The Simpsons & the One-Trick Pony

So last night was the the hyped Simpsons-Family Guy crossover show. The husband wanted to watch it, so I paused my writing and we settled in on the couch. I mean, we’ve been watching The Simpsons off and on for our entire marriage and, well, for more than half our lives. The Simpsons first came on when I was in middle school. And, yeah, some episodes weren’t all that great, some were funnier than others, but oddly enough, even though the characters haven’t aged, they’re grown and changed over the years while remaining true enough to their original sketches. Lisa Simpson is bossy and smart, but she’s insecure and caring. Bart Simpson is a bully sometimes who is also bullied, who’s not so bright in class, but he’s clever in his schemes and the problems that arise from his and the family’s adventures. Homer is the king of saying dumb things, but he almost always figures out when he’s hurt someone and tries to fix it–the episode when he has to come to terms with Lisa’s vegetarianism (and her coming to terms with her dad’s meat-eating) comes to mind.

Family Guy on the other hand, I find…just not funny and mostly downright unpleasant. When it comes on, I find my face automatically assuming that expression you make when you bite into something terrible — like a diarrhea sandwich. It’s had a few moments — always between Brian and Stewie as their adventures are about the only time Stewie isn’t actively promoting matricide or threatening his sister or some other random female character — but overall, it just feels tired and dated. It feels like the same kind of “domestic abuse is funny” mentality that fueled jokes in The Honeymooners and various sixties and seventies sitcoms. Every episode is an endless parade of rape jokes (there’s a whole character that’s a rapist played for laughs), anti-women jokes, matricide jokes, and healthy number of race jokes, handicap jokes, and child rape jokes.

The crossover episode put the husband to sleep. It left me feeling like I’d spent an hour watching Seth MacFarlane’s therapy session. And I felt like I should send him an invoice and a list of suggestions for better handling his insecurities. The whole thing starts out with Peter writing comics labeling dead women as broken dishwashers and being run out of town for being a misogynist. The outrage against this comic is presented as a joke — who’d take such things seriously, ha ha ha? — except that that mentality is what makes certain people think it’s okay to abuse women as objects, like sex toys or dishwashers. (I think frequently the outrage isn’t so much against a joke or a comic itself, but against the culture that perpetuates the idea of the joke, that stamps it as not only “funny” but “acceptable” and “normal.” I just don’t think the outrage is always good at expressing that difference.)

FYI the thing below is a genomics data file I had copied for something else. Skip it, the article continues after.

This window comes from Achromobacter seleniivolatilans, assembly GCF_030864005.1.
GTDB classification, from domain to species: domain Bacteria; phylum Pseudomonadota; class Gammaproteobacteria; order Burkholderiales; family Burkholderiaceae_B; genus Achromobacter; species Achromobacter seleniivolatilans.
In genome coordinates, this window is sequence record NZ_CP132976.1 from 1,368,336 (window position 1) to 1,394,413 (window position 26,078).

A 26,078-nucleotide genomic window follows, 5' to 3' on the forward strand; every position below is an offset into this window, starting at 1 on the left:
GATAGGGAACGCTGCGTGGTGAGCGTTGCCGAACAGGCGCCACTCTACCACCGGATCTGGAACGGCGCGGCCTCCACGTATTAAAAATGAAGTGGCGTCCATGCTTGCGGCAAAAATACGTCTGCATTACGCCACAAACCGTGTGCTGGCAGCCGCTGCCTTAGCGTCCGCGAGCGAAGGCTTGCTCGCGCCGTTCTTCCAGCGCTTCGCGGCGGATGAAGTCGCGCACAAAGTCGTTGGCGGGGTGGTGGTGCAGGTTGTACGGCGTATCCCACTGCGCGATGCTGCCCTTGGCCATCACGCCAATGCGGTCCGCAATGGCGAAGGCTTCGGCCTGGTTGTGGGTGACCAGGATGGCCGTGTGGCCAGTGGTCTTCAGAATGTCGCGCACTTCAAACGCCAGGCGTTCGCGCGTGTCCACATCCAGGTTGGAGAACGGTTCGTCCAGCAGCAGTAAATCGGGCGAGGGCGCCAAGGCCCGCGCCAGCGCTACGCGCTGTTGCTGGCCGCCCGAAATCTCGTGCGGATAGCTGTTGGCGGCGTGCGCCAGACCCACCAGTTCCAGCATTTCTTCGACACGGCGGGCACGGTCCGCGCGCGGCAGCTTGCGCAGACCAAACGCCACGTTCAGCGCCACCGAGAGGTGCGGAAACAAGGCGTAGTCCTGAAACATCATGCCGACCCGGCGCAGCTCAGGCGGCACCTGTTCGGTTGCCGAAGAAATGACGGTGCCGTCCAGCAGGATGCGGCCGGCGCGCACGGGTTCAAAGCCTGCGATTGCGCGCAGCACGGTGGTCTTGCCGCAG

From there, it’s a series of various levels of rape jokes, “look how clever we are for making fun of crossover episode” jokes, and jabs at The Simpsons for being old and stale and having more Emmy awards. What really stood out — and I’m fairly certain it was supposed to but I’m not sure why anyone thought it’d be a good idea to highlight it — was the difference between Lisa and Meg. Lisa (who over the years has sometimes been mocked by her father until he grasps that the things that are important to her need to be important to him, too because she’s important to him) attempts to prop up Meg’s self esteem only to witness the verbal abuse that is her father’s sole form of communication with her.

It’s also worth nothing that Chris has so little characterization of his own that he apparently couldn’t stand up to Bart and had to hang out with Brian the whole episode to give him a reason to exist and that even “bad boy” Bart Simpson came to see Stewie as a dangerous sociopath. I mean, maybe this is supposed to illustrate how out of touch the “stodgy” Simpsons family has become compared to the levels of modern violence we’re capable of inflicting, but since the ads for the news following the show kept highlighting the shooting of fifteen teenagers at an all-ages club, maybe Bart’s slingshot isn’t such a bad thing.


4 thoughts on “The Simpsons & the One-Trick Pony

  1. nelizadrew says:

    Somewhat related, I was just commenting to the husband the other day, that while I hated South Park when it first started out — he’s always been a fan — that over the years, they’ve evolved beyond the initial sophomore humor. While I don’t agree with everything they do, and don’t have to, the fact that they have more than one joke, that they don’t appear to have any sacred cows, that they often use tropes and stereotypes as a way of exposing them or twisting them rather than as cheap and easy jokes, makes me appreciate the show more now.

  2. Thomas Pluck says:

    Seth McFarlane is just frat boy humor with an associate’s degree in English Lit and old movies.
    South Park is brutally brilliant at times, the Simpsons may not be as subversive as it used to be, but at least it has heart.
    A Bob’s Burgers crossover might make more sense.
    I didn’t watch it. I watched some Family Guy back in the day but it got very old very quick and yes, the “ironic” race and rape jokes are just not funny.

  3. Chris La Tray says:

    The first few times I saw Family Guy it amused me. As I watched though, I came to realize just how flat-out MEAN it is, and came to hate it. Then I learned of this “Seth MacFarlane” friggin’ guy and hated everything he’s involved with. When I realized he was behind Family Guy it all came full circle. I love that his awful Western bombed. He’s a guy I’d seriously like to give a drubbing if I saw him just for being the worst walking stereotype of a guy.

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